UMSI students help make civic tools work for Detroit residents
The City of Detroit has a lot of data to share. The challenge is making this data is not only available, but accessible to residents. The City identified this problem and partnered with Data Driven Detroit to solve it. Together, they formed a user testing group, CUTgroup Detroit. The City then enlisted the University of Michigan School of Information (UMSI) to contribute the user testing acumen necessary to ensure the voices of Detroit residents would be heard.
The guiding principle of CUTgroup, or Civic User Testing Group, is “if it doesn’t work for you, it doesn’t work.” The tools the City of Detroit wanted to make available to the citizens of Detroit had to be useful to its citizens. “CUTgroup is a unique opportunity to talk to people about their daily problems and connect them to solutions,” said UMSI project lead Scott TenBrink.
The tools UMSI students helped test would connect residents to information about school districts, crime, demographics and property values. This data, if accessible, could inform Detroit residents as they make important decisions about their lives.
In month-long sessions during the winter semester, UMSI students wrote interview scripts, spoke with Detroit residents, observed them using the tools the City created, and wrote a report featuring feedback and recommendations for the City.
While students didn’t earn academic credit for participation, they did gain valuable practical experience doing user-testing in a real-world setting. Students were responsible for planning how they would execute CUTgroup. Instead of receiving assignments or pre-written interview questions, they were given roles.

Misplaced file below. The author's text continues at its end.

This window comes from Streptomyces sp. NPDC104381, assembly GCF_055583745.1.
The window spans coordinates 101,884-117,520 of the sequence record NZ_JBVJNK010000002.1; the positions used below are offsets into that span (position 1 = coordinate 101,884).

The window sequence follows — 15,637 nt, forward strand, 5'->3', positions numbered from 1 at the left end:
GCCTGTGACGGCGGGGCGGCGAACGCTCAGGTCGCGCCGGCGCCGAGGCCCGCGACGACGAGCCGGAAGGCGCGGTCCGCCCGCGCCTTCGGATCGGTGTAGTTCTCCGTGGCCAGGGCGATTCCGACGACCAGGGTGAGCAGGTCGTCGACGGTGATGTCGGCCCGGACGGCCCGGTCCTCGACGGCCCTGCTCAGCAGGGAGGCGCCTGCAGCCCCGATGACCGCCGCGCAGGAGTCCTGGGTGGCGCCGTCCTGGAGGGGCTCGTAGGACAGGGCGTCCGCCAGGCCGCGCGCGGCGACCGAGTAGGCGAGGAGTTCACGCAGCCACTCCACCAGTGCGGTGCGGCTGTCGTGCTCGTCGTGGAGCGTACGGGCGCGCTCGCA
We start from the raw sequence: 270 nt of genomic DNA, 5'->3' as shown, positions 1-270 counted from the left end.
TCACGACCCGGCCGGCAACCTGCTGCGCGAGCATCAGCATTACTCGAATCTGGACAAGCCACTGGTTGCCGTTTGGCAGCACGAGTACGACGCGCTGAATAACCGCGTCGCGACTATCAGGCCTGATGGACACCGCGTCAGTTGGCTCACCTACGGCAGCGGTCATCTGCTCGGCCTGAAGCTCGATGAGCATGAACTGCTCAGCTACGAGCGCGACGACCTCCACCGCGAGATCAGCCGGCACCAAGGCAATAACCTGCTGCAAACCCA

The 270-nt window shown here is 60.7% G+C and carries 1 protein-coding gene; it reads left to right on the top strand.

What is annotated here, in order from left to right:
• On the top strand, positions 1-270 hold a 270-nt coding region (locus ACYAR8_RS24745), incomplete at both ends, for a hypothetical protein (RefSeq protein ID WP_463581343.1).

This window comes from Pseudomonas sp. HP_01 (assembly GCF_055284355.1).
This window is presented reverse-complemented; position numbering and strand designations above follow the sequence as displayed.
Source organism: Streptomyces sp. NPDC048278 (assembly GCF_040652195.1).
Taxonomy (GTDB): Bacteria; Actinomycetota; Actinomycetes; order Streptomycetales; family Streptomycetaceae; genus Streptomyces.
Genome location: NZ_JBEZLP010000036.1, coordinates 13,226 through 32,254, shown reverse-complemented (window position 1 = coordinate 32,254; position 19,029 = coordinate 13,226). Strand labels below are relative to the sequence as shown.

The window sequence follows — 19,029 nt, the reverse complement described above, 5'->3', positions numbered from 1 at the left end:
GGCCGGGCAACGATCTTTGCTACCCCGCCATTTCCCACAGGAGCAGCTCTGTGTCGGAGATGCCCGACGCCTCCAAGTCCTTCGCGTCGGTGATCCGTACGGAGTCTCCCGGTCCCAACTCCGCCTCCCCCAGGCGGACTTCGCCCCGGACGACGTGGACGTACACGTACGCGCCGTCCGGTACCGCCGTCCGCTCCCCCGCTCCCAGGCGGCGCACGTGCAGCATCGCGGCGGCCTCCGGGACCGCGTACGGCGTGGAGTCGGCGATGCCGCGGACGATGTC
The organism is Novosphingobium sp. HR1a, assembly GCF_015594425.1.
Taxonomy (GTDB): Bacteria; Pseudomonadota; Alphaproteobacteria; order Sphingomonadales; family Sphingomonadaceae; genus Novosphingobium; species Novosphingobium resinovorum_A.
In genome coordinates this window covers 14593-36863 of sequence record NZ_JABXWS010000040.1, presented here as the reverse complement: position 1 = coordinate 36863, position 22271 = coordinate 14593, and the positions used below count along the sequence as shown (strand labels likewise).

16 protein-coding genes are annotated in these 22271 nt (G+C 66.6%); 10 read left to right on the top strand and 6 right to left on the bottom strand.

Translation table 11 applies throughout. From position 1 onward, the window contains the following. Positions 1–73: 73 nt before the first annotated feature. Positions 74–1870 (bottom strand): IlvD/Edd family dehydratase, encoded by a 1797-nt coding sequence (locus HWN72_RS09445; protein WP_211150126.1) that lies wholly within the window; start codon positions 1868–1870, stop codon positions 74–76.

MSI student Adrian Choi, for example, served as Editor. Adrian decided to participate in CUTgroup because he looked at his resume and realized he wanted more client-focused experience. “I wanted to look more competitive to potential employers and to grow personally as well,” Adrian said.
Matt Smallish became interested in “civic UX,” work that focuses on the user experience of the public as they use tools created by local governments, after working with community libraries in a class taught by Kristin Fontichiaro. CUTgroup allowed Matt to pursue his interest further. “I wanted to directly interact with people and communities, and that’s what CUTgroup is all about,” Matt said.
Si Qiu, a first-year MSI student, was attracted to the MSI program’s reputation for engaging citizens, and hadn’t been to Detroit before joining CUTgroup. She decided to participate because she wanted to hone her user testing skills while getting to know the city. “I learned how to plan and conduct user tests in a professional way, and perhaps also how to think of problems in different ways,” Si said.
The City of Detroit used parts of the report the students presented to create a new public-facing restaurant inspection tool. “I have a lot of respect for not only the way that [UMSI students] conducted all of the user tests, but how they documented it so all those insights can live on,” said the Director of Innovation & Emerging Technology for the City of Detroit, Kat Hartman. “Their report is a resource we are going to refer to in the future, for sure.”
UMSI students will continue to help make civic tools work for Detroit citizens when the program resumes in the fall semester 2019.